Now onto the fun stuff, common pregnancy issues! These include heartburn and digestive complaints like diarrhea and constipation. Your digestive system changes during pregnancy as a result of hormones. An increase in the hormone progesterone may cause a slowing down of the digestive system, resulting in the issues mentioned above. Lactose-free dairy can be incorporated into the diet to help alleviate some of these issues.

Heartburn can be especially terrible during the third trimester of pregnancy, as the baby is pressing more against your stomach. This can make it difficult to eat almost anything! It’s a common result of acid reflux, which feels like a burning sensation behind your breast bone. Common triggers are spicy or high fat foods, citrus fruits and peppermint.

One common remedy is consuming low-fat dairy products, like milk or yogurt. The dairy acts as a buffer between the lining of the stomach and stomach acid. Yogurt is especially beneficial because the live cultures may promote digestion as well. It’s also ideal to split up your eating throughout the day. Instead of just three meals, go for 4-6 smaller meals or snacks throughout the day. Consuming smaller meals helps prevent your stomach from becoming too full as well as reduces the amount of stomach acid produced. During pregnancy, you also have less room for your stomach to expand as the baby grows.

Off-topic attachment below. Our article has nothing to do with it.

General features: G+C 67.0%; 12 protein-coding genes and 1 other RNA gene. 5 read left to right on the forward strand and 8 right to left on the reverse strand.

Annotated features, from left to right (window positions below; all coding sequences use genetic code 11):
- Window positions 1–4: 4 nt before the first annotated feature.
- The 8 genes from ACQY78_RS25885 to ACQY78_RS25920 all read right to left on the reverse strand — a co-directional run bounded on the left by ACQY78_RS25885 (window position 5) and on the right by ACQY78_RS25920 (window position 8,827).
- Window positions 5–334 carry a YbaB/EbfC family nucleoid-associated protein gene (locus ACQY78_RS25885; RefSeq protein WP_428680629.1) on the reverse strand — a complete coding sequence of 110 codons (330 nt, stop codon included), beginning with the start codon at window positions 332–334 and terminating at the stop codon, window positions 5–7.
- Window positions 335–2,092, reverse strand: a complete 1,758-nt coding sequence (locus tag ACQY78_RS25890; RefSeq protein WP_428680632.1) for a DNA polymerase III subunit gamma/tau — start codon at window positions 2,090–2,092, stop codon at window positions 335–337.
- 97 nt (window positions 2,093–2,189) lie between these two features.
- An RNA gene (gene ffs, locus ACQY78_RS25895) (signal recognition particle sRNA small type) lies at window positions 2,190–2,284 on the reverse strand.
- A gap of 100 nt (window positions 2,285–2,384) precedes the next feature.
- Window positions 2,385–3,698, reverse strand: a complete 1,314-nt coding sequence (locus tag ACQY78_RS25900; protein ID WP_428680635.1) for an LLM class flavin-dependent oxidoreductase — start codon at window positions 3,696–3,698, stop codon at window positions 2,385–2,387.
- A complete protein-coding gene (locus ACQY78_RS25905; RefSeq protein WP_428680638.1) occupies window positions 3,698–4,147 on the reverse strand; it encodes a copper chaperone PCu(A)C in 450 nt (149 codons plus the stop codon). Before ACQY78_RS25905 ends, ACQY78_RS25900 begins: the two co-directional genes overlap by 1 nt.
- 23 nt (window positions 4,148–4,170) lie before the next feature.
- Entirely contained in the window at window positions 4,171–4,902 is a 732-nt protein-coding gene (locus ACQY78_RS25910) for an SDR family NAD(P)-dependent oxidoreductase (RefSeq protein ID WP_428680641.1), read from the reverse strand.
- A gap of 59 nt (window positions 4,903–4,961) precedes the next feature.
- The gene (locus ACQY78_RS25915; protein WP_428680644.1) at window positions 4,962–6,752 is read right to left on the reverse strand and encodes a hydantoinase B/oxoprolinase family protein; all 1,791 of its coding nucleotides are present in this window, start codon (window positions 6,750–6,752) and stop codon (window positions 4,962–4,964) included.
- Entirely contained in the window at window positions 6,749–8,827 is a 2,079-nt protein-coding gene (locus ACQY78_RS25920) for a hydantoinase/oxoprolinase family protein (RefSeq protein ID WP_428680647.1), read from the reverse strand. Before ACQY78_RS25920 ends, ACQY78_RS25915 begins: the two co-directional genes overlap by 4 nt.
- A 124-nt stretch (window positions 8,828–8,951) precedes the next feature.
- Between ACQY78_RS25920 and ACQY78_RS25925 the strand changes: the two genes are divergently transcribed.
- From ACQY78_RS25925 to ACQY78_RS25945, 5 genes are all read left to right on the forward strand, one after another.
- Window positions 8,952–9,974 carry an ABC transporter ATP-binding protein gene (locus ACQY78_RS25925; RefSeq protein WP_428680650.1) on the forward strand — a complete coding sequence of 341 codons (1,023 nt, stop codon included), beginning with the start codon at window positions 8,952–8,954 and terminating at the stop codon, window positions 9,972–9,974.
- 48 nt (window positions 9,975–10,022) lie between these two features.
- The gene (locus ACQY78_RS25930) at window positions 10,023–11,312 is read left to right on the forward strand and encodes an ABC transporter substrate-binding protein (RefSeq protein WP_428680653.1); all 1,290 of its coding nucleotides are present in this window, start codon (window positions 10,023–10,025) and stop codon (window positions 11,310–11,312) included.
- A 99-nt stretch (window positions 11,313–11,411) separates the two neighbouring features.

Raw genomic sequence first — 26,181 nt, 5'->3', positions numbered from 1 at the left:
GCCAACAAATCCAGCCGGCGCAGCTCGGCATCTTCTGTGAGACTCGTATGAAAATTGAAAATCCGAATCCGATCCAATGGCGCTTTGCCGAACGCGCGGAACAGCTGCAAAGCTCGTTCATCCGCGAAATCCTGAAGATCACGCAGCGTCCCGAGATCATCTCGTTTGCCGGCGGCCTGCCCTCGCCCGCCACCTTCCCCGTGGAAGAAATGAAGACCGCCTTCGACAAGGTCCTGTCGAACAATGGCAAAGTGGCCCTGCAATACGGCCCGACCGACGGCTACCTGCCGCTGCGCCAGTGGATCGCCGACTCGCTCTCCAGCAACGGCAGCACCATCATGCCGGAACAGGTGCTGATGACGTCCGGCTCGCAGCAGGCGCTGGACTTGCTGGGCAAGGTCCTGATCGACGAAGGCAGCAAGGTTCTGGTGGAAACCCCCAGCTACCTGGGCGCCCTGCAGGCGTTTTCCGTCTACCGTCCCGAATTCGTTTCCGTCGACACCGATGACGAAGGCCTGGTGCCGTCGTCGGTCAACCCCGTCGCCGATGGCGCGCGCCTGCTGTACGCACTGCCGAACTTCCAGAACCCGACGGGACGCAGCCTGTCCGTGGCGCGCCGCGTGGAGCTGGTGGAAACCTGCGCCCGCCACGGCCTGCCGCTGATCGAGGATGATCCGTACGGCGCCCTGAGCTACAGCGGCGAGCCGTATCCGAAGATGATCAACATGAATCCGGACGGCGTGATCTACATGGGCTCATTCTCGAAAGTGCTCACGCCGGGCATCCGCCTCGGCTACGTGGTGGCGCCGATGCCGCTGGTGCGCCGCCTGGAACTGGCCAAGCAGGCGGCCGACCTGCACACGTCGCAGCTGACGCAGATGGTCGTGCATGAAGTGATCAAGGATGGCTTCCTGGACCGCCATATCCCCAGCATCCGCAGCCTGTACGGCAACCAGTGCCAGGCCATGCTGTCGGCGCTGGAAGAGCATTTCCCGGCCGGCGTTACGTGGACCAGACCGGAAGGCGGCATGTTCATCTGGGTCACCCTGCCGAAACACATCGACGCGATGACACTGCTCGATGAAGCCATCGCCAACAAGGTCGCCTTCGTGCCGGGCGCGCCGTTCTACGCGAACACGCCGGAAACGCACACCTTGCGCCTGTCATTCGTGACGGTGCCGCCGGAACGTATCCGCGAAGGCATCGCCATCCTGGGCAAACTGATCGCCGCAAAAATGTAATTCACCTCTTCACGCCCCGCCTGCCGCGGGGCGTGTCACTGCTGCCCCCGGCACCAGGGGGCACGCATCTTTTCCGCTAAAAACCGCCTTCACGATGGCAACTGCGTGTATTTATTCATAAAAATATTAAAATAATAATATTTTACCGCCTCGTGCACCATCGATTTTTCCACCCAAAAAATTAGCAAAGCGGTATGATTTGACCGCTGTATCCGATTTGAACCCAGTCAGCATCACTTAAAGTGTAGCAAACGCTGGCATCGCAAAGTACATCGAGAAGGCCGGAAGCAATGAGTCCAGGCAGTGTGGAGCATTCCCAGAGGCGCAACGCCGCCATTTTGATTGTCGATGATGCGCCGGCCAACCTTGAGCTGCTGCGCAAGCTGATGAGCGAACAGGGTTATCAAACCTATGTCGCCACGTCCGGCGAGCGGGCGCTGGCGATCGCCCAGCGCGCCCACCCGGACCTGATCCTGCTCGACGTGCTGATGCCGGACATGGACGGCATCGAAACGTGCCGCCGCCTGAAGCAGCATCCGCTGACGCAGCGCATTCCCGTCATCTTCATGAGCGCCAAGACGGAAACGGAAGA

Constipation is a big issue for many pregnant women. It’s characterized by infrequent or tough to pass bowel movements, bloating and pain. While fiber and proper hydration are key, adding in probiotics may be important as well. Bifidobacterium and Lactobacillus strains have been shown to be effective. These are also two common strains in lactose-free yogurt and kefir.

Although not as common, and at the other end of the spectrum, diarrhea can still occur during pregnancy. Digesting lactose is especially difficult during bouts of diarrhea.. Choosing a dairy product that is lactose-free still allows you to meet your calcium and protein needs for the day.

Interested in how to include lactose-free dairy in a healthy prenatal/breastfeeding diet? Let’s start with the amount of calcium in various dairy products since you need a pretty significant amount during the day.